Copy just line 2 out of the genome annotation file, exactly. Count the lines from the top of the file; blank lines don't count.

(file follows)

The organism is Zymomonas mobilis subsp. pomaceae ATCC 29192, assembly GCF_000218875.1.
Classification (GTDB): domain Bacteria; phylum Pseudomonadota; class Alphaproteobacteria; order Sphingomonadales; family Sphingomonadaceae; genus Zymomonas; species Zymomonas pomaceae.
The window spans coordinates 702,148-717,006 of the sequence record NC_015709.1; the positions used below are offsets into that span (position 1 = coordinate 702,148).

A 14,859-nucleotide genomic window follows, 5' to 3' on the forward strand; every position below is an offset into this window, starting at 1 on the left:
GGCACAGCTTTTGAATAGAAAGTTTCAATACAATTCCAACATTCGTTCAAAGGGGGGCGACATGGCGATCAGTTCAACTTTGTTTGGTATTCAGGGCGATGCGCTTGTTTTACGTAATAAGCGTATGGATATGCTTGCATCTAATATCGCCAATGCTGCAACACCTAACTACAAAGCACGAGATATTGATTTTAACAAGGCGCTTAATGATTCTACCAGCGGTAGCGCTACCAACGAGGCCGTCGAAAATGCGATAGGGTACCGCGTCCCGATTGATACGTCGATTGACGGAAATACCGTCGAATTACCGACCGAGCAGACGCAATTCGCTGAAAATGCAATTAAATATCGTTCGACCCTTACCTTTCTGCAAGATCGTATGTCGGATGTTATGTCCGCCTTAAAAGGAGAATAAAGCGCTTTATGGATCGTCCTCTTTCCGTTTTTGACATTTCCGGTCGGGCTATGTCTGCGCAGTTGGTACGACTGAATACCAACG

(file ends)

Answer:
Classification (GTDB): domain Bacteria; phylum Pseudomonadota; class Alphaproteobacteria; order Sphingomonadales; family Sphingomonadaceae; genus Zymomonas; species Zymomonas pomaceae.